There’s a new wave of thinness and diet culture sweeping social media, and nutritionists and mental health professionals are worried about the effects on younger users. (Graphic by Reagin von Lehe)
The peak of Lola Hansen’s eating disorder involved her dipping cotton balls in orange juice and ingesting them in order to feel full. She was trying to match body images she saw on Tumblr, a social media app popular in the mid-2010s.
She was 12 years old.
She said she would scroll for hours on Tumblr looking at pale skin, protruding collar bones and thigh gaps.
“That’s what Tumblr was — inspiration for you to be super, disgustingly and sickeningly skinny,” said Hansen, now a sophomore at the University of South Carolina.
Then, in the late 2010s, she noticed social media change, with messages of body positivity. Hansen recovered from her anorexia. But she’s worried for her younger sisters, as social media has recently regressed to an obsession with thinness.
Around 2014 marked the height of Tumblr and the return of the ’90s grunge aesthetic with flannels, overly distressed jeans, Doc Martens and messy buns. With the seemingly innocent nostalgia of the decade also came a return of the “heroin chic” trend. This was famously illustrated by a thin Kate Moss with her ribs showing, dark circles under her eyes and a cigarette in her hand.
Recently, Kim Kardashian boasted about rapidly losing weight, and models such as Bella Hadid are once again being celebrated for their tiny frames and late ’90s and early 2000s fashion is making a major comeback. Heroin chic, cocaine skinny and waif beauty standards are returning with it.
Experts initially attributed the rise of “diet culture” to the pandemic because lockdowns increased social media use, which brought viral posts on dieting and body image.
The International Journal of Eating Disorders shared a survey in July 2020 showing that patients diagnosed with anorexia, bulimia nervosa and binge-eating disorders “experienced a worsening of symptoms as the pandemic hit.”
Caroline Green is a dietitian in Columbia. She said her private practice and those of her colleagues are now seeing a wait list.
“There has definitely been an increase in eating disorders,” Green said. “It’s just another unattainable beauty standard that we’re being inundated with — pressuring young girls to lose weight and manipulate their bodies to fit what’s on trend and in style.”
A diabetes drug already in short supply vent viral on social media as an appetite suppressant.
“These (celebrities and influencers) … have millions and millions of followers on social media,” Green said. “People are going to unfortunately do what they want to meet that (trend). And it can absolutely wreak havoc on someone’s relationship with food.”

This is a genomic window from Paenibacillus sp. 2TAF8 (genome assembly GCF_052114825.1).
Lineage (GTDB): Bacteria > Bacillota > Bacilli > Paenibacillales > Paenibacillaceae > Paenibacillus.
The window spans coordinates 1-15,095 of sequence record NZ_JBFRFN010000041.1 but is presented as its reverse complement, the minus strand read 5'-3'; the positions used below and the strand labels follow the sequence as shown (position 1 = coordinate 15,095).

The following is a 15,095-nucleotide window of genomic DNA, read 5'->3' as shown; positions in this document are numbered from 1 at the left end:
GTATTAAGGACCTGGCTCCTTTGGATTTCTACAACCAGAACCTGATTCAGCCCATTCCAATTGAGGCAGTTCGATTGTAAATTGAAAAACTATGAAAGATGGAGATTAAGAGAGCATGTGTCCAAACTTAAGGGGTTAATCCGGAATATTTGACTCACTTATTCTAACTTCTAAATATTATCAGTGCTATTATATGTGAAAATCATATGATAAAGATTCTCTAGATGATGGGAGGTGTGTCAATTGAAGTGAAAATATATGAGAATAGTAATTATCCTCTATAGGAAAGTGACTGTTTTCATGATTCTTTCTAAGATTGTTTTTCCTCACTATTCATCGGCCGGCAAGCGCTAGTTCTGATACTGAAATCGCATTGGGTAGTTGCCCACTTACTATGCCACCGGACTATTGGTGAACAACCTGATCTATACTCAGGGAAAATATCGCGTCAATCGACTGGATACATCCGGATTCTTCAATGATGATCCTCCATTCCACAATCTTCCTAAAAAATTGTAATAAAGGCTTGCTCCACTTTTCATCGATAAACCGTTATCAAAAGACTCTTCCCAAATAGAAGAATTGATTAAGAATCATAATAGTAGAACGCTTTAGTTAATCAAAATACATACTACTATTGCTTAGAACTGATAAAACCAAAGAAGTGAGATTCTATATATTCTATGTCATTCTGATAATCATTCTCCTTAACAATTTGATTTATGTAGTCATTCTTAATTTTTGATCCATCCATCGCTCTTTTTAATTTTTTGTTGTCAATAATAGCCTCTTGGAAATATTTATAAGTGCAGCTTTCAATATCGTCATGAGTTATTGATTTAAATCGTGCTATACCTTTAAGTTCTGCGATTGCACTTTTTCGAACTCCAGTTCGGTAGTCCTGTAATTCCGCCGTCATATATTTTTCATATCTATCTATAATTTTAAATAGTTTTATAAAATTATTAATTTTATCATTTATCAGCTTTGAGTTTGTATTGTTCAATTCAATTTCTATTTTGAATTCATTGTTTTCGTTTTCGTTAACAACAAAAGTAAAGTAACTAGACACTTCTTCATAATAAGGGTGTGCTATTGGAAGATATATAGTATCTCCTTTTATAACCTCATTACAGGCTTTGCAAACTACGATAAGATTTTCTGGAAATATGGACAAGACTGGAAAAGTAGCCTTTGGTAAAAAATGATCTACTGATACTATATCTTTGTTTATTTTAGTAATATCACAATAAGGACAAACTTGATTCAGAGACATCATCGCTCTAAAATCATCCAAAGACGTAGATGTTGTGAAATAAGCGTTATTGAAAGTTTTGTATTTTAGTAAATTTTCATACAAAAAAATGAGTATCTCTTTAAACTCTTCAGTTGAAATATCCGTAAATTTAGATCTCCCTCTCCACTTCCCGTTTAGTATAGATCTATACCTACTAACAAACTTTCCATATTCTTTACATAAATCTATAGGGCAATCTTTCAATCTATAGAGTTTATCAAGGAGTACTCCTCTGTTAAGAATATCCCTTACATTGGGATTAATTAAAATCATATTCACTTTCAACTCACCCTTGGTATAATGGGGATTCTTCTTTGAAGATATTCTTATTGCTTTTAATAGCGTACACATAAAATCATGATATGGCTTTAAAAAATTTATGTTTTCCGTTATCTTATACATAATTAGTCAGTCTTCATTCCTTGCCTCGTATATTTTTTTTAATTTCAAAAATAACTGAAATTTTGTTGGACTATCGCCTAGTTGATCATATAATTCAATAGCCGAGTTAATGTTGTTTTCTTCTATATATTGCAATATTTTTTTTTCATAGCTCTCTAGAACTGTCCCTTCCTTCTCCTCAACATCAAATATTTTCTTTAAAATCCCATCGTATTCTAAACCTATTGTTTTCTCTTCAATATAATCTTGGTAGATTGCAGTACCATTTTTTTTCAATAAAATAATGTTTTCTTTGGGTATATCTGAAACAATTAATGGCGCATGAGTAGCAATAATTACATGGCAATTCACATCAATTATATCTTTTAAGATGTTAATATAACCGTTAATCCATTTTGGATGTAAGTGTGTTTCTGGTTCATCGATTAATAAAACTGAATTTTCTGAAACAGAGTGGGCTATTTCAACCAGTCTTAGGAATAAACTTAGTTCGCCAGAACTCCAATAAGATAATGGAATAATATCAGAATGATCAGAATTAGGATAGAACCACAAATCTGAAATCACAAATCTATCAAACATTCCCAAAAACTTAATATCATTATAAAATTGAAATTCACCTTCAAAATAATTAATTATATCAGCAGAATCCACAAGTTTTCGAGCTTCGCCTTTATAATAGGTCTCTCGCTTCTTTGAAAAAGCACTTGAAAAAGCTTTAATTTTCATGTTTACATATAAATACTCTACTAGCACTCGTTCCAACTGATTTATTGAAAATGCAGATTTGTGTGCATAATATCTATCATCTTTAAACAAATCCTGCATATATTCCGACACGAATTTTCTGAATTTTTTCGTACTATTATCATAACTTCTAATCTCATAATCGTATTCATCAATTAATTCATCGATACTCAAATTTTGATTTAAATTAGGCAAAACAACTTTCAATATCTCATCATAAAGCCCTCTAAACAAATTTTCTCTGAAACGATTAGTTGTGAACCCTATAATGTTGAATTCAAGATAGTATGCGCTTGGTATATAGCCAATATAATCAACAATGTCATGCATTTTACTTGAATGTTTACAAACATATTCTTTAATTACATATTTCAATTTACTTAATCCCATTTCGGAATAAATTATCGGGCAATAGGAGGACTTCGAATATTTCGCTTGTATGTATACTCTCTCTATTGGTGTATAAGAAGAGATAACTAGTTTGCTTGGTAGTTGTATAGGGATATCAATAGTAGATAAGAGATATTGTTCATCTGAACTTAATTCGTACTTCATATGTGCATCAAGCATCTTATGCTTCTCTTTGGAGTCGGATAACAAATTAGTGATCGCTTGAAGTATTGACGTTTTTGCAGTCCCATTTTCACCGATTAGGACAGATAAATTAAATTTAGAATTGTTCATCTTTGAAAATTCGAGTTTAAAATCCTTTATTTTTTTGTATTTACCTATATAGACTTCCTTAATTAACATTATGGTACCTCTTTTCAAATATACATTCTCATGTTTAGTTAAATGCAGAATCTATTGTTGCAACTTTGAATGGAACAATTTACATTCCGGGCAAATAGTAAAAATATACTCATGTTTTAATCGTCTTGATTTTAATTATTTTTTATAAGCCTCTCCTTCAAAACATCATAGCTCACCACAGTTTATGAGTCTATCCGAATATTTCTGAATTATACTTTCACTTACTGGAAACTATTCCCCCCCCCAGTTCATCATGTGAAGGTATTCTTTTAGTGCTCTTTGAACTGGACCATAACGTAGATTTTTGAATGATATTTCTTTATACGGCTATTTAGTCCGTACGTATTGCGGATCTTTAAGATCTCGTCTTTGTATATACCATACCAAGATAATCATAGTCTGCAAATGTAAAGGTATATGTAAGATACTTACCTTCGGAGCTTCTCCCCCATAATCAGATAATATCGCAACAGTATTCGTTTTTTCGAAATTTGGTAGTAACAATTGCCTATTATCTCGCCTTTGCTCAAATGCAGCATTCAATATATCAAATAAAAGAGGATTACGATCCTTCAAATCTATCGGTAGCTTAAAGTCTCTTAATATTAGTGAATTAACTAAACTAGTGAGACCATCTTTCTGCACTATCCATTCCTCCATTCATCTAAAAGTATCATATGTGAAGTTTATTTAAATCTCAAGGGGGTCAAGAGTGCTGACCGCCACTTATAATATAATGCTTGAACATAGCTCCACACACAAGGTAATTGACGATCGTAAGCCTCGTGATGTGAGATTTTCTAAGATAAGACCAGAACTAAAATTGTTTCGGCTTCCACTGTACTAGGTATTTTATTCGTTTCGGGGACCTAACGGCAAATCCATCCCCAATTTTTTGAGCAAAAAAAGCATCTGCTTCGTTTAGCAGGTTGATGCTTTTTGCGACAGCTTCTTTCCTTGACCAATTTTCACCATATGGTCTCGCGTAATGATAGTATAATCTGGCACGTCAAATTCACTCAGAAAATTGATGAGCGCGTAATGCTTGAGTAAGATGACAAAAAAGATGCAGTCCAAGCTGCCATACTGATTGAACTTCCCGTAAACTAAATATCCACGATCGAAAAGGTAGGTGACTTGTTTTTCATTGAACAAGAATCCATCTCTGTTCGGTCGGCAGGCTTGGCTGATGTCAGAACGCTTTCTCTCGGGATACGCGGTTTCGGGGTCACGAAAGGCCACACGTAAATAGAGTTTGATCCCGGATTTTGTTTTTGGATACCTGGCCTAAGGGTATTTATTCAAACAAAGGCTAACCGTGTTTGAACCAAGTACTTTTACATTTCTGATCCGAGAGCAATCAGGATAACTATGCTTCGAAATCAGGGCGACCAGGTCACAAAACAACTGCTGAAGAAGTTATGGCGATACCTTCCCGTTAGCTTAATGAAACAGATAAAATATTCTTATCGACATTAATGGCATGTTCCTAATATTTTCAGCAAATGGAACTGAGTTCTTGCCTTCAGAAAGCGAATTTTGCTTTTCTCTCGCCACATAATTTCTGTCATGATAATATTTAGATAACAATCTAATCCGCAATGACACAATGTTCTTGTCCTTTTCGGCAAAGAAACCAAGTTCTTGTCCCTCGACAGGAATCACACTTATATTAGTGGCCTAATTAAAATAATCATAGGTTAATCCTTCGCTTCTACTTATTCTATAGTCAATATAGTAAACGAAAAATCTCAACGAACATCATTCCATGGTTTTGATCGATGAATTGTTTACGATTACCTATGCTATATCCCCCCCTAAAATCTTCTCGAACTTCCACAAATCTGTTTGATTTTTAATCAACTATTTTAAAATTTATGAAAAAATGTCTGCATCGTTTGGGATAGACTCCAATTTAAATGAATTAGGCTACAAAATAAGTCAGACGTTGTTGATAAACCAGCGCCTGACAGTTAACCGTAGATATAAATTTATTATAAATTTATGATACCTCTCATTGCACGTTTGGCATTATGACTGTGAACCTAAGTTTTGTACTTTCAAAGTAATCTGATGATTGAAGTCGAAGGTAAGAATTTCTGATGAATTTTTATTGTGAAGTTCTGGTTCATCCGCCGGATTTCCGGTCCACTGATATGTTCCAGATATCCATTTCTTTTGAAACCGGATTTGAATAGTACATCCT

Around 24 million people in the United States suffer from an eating disorder, according to 2021 data from the National Association of Anorexia Nervosa and Associated Disorders. Eating disorders are reportedly among the deadliest mental illnesses, resulting in more than 10,000 deaths each year.
“(Extreme dieting) was just kind of shoved in your brain, and you couldn’t really get it out no matter what you wanted to do,” Hansen said. “It was just like social conditioning. Everyone was starving themselves, so why weren’t you?”
Hansen said her symptoms subsided with therapy, medicine and a social media movement that pushed back on the thin trend of 2014. The “body positivity and neutrality movement” began in the late 2010s. It praised diversity in women’s bodies and helped Hansen recover.
Artists and celebrities such as Lizzo, Meg The Stallion and Ashley Graham, celebrated their larger bodies and different body shapes.
“(Lizzo is) all about being like, ‘Well, hey, I’m big, but I can still do all of these things,’” Hansen said. “I still eat healthy. I still workout. I still take care of myself. It’s just who I am. … I think that helped me be more comfortable in my body.”
Green said her patients have shown showed improvement during the body positivity trend.
“Just normalizing that there are many shapes and sizes, … they find benefits when they see people that look like them,” Green said. “Representation that shows people in larger bodies that are happy and successful and confident — that’s what we need more of.”
Celebrity personal trainer Jillian Michaels has argued that people shouldn’t celebrate unfit bodies and famously criticized Lizzo and her influence.
Green said the argument is baseless.
“We just can’t tell someone’s health by the size and shape of their bodies,” Green said. “We know that (Lizzo) crushes her performances on stage. She’s running around for hours, so she might have good cardiovascular fitness. Having more of a ‘health at every size approach’ isn’t glorifying.”